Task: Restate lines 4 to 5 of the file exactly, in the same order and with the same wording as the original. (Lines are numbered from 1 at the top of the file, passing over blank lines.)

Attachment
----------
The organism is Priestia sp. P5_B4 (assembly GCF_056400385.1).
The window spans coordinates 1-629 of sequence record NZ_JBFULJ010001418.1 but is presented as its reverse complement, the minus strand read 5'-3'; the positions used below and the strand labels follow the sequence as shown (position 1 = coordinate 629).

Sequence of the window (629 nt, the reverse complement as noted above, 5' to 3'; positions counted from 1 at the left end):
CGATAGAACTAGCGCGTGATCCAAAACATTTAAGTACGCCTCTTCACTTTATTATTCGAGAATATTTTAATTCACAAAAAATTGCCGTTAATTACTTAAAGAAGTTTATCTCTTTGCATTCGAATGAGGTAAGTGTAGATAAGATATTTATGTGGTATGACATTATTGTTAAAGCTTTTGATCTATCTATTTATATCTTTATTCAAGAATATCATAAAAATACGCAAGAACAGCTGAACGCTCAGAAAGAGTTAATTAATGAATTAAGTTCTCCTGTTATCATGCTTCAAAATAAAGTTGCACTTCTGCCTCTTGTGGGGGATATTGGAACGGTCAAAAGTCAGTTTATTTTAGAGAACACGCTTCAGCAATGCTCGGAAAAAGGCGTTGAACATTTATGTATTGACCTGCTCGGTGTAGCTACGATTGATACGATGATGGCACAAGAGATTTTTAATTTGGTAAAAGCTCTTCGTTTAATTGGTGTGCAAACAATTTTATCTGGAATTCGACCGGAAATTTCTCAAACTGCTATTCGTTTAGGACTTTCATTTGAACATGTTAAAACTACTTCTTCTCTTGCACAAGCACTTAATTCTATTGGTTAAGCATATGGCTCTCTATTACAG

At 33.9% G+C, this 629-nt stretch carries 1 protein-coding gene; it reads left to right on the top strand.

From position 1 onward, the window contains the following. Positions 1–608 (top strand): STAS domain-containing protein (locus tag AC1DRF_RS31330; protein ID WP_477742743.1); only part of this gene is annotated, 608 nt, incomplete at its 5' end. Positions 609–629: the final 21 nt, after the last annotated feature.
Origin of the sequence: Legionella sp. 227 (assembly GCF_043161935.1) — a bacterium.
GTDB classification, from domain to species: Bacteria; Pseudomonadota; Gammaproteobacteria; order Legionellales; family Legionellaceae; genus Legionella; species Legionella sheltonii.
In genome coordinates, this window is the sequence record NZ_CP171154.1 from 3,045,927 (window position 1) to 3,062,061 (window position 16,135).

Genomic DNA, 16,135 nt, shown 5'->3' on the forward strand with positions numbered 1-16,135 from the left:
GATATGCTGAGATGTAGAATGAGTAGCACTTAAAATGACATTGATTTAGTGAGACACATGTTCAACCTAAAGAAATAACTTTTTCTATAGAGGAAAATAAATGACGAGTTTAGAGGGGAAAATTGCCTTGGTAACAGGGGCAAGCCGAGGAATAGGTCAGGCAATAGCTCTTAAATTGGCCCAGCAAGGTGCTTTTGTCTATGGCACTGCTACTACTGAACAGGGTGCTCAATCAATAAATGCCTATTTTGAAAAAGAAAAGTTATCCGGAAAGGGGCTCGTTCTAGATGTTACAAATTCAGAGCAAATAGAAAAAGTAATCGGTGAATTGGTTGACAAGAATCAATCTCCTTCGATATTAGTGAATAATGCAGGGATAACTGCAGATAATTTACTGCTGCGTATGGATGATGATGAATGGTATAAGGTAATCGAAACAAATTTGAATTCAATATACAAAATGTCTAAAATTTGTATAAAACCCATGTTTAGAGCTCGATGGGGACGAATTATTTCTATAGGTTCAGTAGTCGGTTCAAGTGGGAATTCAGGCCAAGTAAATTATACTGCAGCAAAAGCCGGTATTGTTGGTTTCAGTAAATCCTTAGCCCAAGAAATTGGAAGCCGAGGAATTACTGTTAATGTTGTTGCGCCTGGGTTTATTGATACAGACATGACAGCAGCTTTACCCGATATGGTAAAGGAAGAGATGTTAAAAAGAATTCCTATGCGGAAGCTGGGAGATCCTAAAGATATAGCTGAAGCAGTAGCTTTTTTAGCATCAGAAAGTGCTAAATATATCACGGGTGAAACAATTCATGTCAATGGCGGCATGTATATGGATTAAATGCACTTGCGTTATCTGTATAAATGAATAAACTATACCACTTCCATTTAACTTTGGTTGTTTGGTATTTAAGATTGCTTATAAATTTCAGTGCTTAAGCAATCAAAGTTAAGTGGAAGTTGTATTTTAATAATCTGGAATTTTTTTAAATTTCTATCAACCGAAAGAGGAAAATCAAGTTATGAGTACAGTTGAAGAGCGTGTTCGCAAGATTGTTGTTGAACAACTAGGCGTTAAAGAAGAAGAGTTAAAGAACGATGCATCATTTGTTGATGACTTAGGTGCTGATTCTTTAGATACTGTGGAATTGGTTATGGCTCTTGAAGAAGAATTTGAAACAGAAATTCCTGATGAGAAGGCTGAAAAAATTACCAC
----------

CGATAGAACTAGCGCGTGATCCAAAACATTTAAGTACGCCTCTTCACTTTATTATTCGAGAATATTTTAATTCACAAAAAATTGCCGTTAATTACTTAAAGAAGTTTATCTCTTTGCATTCGAATGAGGTAAGTGTAGATAAGATATTTATGTGGTATGACATTATTGTTAAAGCTTTTGATCTATCTATTTATATCTTTATTCAAGAATATCATAAAAATACGCAAGAACAGCTGAACGCTCAGAAAGAGTTAATTAATGAATTAAGTTCTCCTGTTATCATGCTTCAAAATAAAGTTGCACTTCTGCCTCTTGTGGGGGATATTGGAACGGTCAAAAGTCAGTTTATTTTAGAGAACACGCTTCAGCAATGCTCGGAAAAAGGCGTTGAACATTTATGTATTGACCTGCTCGGTGTAGCTACGATTGATACGATGATGGCACAAGAGATTTTTAATTTGGTAAAAGCTCTTCGTTTAATTGGTGTGCAAACAATTTTATCTGGAATTCGACCGGAAATTTCTCAAACTGCTATTCGTTTAGGACTTTCATTTGAACATGTTAAAACTACTTCTTCTCTTGCACAAGCACTTAATTCTATTGGTTAAGCATATGGCTCTCTATTACAG

At 33.9% G+C, this 629-nt stretch carries 1 protein-coding gene; it reads left to right on the top strand.